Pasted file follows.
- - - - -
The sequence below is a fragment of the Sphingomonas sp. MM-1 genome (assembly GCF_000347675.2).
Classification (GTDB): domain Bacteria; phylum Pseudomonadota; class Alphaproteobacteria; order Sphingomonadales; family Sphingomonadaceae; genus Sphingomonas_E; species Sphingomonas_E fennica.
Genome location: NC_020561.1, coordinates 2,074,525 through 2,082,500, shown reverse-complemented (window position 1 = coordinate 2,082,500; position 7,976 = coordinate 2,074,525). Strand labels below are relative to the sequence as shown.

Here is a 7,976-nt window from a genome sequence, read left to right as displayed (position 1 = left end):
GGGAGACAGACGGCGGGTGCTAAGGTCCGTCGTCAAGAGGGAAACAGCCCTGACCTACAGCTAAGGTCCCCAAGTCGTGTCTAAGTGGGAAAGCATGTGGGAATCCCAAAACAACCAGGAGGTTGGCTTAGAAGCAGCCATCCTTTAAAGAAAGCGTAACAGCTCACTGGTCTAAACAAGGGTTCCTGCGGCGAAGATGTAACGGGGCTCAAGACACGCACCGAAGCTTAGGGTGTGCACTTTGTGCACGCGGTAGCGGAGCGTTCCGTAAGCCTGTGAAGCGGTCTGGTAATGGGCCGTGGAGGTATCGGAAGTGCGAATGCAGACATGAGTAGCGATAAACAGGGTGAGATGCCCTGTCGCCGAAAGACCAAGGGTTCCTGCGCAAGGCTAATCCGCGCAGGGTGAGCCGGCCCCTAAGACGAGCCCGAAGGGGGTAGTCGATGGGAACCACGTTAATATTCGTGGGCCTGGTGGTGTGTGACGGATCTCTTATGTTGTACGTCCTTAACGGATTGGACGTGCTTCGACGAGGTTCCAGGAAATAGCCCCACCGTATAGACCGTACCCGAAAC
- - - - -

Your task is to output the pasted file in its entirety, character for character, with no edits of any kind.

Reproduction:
The sequence below is a fragment of the Sphingomonas sp. MM-1 genome (assembly GCF_000347675.2).
Classification (GTDB): domain Bacteria; phylum Pseudomonadota; class Alphaproteobacteria; order Sphingomonadales; family Sphingomonadaceae; genus Sphingomonas_E; species Sphingomonas_E fennica.
Genome location: NC_020561.1, coordinates 2,074,525 through 2,082,500, shown reverse-complemented (window position 1 = coordinate 2,082,500; position 7,976 = coordinate 2,074,525). Strand labels below are relative to the sequence as shown.

Here is a 7,976-nt window from a genome sequence, read left to right as displayed (position 1 = left end):
GGGAGACAGACGGCGGGTGCTAAGGTCCGTCGTCAAGAGGGAAACAGCCCTGACCTACAGCTAAGGTCCCCAAGTCGTGTCTAAGTGGGAAAGCATGTGGGAATCCCAAAACAACCAGGAGGTTGGCTTAGAAGCAGCCATCCTTTAAAGAAAGCGTAACAGCTCACTGGTCTAAACAAGGGTTCCTGCGGCGAAGATGTAACGGGGCTCAAGACACGCACCGAAGCTTAGGGTGTGCACTTTGTGCACGCGGTAGCGGAGCGTTCCGTAAGCCTGTGAAGCGGTCTGGTAATGGGCCGTGGAGGTATCGGAAGTGCGAATGCAGACATGAGTAGCGATAAACAGGGTGAGATGCCCTGTCGCCGAAAGACCAAGGGTTCCTGCGCAAGGCTAATCCGCGCAGGGTGAGCCGGCCCCTAAGACGAGCCCGAAGGGGGTAGTCGATGGGAACCACGTTAATATTCGTGGGCCTGGTGGTGTGTGACGGATCTCTTATGTTGTACGTCCTTAACGGATTGGACGTGCTTCGACGAGGTTCCAGGAAATAGCCCCACCGTATAGACCGTACCCGAAAC